Mathias Czasny, the CTO, highlighted some of their technology’s unique features: “We have patents on the cutting mechanism and over the processes. We have a cutting mechanism located directly in the hotend, which is different from our competitors.” He explained the benefits, “Because the polymeric melt is already liquid as well…you cut only the carbon fiber, you don’t cut the whole filament.” This allows Endless Industries to employ thicker fiber bundles, increasing the output per hour.

Czasny emphasized the company’s approach to material management, “We are using filaments which are already infiltrated with the polymeric material with the matrix material.” This tactic aims to simplify the process for end-users by separating material manufacturing from material processing.

On the software front, the company has developed a product that facilitates the precise layering of carbon fiber in parts. The software pre-processes design data, ensuring carbon fiber orientation aligns optimally with strength requirements. This caters to two distinct customer groups: those looking for quick and easy printing solutions and composite engineers seeking fine-grained control for optimized applications.

The firm aims to bring together the best of composite engineering and additive manufacturing, catering to the mass market and specialist engineers. With their innovation, Endless Industries is positioned to redefine the future of composite part production.

Endless Industries Fiber Placing Software. Image via Endless Industries GmbH.
Endless Industries Fiber Placing Software. Image via Endless Industries GmbH.

Endless Industries Introduces Novel 3D Printing Technique

The company has introduced a unique fiber-cutting method, distinguishing itself from the traditional spool and blade system. When discussing their technology, Mathias Czasny, the CTO, elaborated, “In the hot end itself, it’s not a plate it’s a cylinder which is movable, and there are two holes inside it, and if you turn the cylinder, the two holes are not aligned. So, you cut the fiber directly only by rotating the cylinder.” This mechanism offers a streamlined and efficient method for cutting fibers during printing.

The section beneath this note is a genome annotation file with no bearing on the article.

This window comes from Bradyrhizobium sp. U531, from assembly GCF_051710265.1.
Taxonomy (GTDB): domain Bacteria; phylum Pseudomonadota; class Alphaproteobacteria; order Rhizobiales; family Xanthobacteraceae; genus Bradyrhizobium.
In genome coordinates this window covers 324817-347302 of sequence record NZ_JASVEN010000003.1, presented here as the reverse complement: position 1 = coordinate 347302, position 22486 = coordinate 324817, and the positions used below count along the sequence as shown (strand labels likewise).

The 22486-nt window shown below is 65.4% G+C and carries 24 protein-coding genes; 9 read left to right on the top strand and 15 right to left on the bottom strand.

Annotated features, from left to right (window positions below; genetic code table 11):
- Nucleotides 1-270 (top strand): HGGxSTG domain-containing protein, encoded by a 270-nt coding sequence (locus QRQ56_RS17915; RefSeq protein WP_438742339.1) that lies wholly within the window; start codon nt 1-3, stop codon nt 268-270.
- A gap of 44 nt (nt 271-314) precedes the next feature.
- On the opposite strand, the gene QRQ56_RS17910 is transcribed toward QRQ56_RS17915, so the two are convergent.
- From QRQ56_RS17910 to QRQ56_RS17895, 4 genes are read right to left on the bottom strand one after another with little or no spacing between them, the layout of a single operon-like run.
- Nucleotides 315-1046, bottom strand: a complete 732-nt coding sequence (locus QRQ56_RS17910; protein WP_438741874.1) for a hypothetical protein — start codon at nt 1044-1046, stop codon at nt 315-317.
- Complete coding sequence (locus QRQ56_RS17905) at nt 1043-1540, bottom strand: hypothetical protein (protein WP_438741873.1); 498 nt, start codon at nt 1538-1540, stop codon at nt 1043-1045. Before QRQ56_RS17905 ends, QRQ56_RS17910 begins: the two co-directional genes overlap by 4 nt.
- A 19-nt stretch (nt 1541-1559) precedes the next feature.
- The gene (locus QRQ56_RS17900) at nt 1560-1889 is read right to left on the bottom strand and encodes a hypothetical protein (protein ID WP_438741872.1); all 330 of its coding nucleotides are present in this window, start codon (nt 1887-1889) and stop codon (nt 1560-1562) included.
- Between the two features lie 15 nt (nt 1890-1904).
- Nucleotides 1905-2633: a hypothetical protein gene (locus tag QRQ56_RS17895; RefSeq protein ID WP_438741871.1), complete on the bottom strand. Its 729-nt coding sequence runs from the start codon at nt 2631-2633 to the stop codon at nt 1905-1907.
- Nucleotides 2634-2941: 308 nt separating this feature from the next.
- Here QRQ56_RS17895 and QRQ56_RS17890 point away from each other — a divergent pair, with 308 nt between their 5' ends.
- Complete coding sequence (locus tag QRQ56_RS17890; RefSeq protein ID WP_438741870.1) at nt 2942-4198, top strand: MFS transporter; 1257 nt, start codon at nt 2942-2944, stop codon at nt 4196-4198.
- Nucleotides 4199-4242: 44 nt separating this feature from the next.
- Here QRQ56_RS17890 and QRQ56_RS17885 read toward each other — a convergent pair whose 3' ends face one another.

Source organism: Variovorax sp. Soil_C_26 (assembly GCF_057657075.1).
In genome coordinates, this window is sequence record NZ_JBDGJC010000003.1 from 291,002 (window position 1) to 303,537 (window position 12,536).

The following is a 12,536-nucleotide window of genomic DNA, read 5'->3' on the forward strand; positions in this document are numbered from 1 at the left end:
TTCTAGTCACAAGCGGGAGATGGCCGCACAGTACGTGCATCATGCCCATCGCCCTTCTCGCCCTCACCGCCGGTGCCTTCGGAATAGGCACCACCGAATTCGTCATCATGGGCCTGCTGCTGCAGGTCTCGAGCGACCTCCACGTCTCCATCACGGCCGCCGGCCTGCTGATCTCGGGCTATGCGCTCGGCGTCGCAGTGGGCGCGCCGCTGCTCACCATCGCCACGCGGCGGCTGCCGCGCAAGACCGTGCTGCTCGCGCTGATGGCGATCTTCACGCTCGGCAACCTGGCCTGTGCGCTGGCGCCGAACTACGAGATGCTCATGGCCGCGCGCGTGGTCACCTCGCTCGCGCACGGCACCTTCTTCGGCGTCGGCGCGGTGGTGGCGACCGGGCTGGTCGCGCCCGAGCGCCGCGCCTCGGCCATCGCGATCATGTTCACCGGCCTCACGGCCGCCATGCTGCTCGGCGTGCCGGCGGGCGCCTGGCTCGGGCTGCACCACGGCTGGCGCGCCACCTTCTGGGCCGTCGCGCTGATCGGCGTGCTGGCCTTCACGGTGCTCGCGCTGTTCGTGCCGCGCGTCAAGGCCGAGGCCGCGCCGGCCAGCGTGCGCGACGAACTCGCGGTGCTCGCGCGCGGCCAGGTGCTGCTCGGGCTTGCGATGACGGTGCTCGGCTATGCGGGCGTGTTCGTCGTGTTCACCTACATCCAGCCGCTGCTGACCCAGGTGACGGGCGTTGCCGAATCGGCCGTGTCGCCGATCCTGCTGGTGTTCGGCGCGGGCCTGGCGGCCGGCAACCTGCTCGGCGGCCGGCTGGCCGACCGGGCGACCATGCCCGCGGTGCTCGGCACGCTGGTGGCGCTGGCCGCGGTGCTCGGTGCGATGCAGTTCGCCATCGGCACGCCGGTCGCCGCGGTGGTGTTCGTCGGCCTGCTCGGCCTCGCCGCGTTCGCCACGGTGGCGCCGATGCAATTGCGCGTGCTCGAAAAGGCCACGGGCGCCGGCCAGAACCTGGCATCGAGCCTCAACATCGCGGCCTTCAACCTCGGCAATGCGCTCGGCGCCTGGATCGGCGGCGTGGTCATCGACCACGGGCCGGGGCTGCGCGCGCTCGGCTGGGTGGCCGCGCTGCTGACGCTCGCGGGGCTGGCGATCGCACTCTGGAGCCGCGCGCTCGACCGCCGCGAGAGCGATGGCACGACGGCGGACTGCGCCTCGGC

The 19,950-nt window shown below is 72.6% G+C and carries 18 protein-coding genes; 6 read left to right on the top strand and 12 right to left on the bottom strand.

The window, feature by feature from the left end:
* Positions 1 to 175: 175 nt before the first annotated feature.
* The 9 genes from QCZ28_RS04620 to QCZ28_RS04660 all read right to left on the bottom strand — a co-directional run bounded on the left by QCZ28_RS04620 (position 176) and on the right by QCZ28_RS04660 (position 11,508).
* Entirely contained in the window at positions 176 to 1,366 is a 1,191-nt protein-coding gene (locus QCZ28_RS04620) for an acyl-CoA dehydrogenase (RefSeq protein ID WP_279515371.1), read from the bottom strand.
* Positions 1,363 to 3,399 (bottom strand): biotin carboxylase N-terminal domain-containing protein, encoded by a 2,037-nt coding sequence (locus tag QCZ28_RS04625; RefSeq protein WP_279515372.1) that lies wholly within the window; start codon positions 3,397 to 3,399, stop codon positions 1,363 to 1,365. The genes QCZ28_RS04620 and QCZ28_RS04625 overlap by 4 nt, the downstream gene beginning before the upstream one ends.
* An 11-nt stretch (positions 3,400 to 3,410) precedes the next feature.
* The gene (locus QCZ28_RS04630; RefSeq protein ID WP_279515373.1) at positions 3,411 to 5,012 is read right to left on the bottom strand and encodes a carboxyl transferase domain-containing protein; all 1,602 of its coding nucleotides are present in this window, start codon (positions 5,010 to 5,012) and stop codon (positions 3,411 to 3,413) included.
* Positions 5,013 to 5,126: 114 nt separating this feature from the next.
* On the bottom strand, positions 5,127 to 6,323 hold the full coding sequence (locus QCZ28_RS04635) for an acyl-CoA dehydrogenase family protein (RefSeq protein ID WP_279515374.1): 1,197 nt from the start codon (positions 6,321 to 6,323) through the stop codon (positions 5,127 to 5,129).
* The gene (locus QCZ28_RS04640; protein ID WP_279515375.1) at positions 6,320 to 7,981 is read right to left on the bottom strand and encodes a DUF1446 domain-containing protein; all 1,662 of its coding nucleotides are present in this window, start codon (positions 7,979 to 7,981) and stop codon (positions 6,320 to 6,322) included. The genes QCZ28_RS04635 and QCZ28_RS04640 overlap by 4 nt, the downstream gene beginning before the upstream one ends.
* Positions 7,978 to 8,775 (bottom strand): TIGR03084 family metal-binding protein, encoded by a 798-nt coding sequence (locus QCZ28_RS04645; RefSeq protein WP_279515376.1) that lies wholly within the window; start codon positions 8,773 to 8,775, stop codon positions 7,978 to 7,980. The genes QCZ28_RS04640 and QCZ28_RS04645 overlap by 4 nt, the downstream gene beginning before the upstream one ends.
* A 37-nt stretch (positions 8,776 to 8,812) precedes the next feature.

Further highlighting the firm’s distinctive approach, Czasny added, “We are using mainly 3k carbon fiber, which means 3000 single fibers in a fiber bundle.” In comparison, most competitors typically utilize “1k or 1.5k for carbon fiber bundles,” or roughly 1000 to 1500 fibers per bundle. 

Endless Industries’ innovation is a leap forward, aiming to optimize efficiency and precision in 3D printing processes. Their technique simplifies the cutting process and promises better control over fiber integration, potentially setting new industry standards.

Endless Industries differentiates itself in the saturated 3D printing arena, aiming not to compete with stalwarts but to collaborate and complement. Stephan Körber, the CEO of Endless Industries, explained, “We don’t see ourselves as a direct competitor to Markforged. We’re more like technology providers. We provide the solution for other 3D printing companies.” He further emphasized the complexity of integrating fiber cutting and software technology into a 3D printer, a hurdle many manufacturers might not have the resources to overcome.

He elaborated on the company’s vision, “Our solution with thicker fibers makes more sense, as thicker strands mean a higher build rate of your part.” This notion of leveraging thicker fibers has significant implications for large-scale 3D printing, opening up a niche segment for the firm. Körber added, “We want to partner with large-scale industrial-grade 3D printer manufacturers. We see that as something we can help and bring the technology forward.”